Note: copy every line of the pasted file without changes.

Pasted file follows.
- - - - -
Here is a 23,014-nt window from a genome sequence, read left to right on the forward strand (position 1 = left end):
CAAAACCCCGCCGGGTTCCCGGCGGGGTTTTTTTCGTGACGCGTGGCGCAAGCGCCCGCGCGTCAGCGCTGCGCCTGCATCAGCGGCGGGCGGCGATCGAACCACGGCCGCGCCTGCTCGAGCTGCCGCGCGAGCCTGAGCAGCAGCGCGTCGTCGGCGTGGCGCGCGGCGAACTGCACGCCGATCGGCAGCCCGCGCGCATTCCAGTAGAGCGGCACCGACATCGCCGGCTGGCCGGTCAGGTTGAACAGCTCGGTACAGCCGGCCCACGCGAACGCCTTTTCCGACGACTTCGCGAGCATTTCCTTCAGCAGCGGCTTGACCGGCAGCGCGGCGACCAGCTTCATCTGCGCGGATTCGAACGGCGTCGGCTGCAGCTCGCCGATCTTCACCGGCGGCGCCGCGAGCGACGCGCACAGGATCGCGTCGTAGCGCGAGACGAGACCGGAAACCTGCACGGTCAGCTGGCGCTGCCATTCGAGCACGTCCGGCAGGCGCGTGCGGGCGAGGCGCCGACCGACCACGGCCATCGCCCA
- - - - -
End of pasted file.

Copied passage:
Here is a 23,014-nt window from a genome sequence, read left to right on the forward strand (position 1 = left end):
CAAAACCCCGCCGGGTTCCCGGCGGGGTTTTTTTCGTGACGCGTGGCGCAAGCGCCCGCGCGTCAGCGCTGCGCCTGCATCAGCGGCGGGCGGCGATCGAACCACGGCCGCGCCTGCTCGAGCTGCCGCGCGAGCCTGAGCAGCAGCGCGTCGTCGGCGTGGCGCGCGGCGAACTGCACGCCGATCGGCAGCCCGCGCGCATTCCAGTAGAGCGGCACCGACATCGCCGGCTGGCCGGTCAGGTTGAACAGCTCGGTACAGCCGGCCCACGCGAACGCCTTTTCCGACGACTTCGCGAGCATTTCCTTCAGCAGCGGCTTGACCGGCAGCGCGGCGACCAGCTTCATCTGCGCGGATTCGAACGGCGTCGGCTGCAGCTCGCCGATCTTCACCGGCGGCGCCGCGAGCGACGCGCACAGGATCGCGTCGTAGCGCGAGACGAGACCGGAAACCTGCACGGTCAGCTGGCGCTGCCATTCGAGCACGTCCGGCAGGCGCGTGCGGGCGAGGCGCCGACCGACCACGGCCATCGCCCA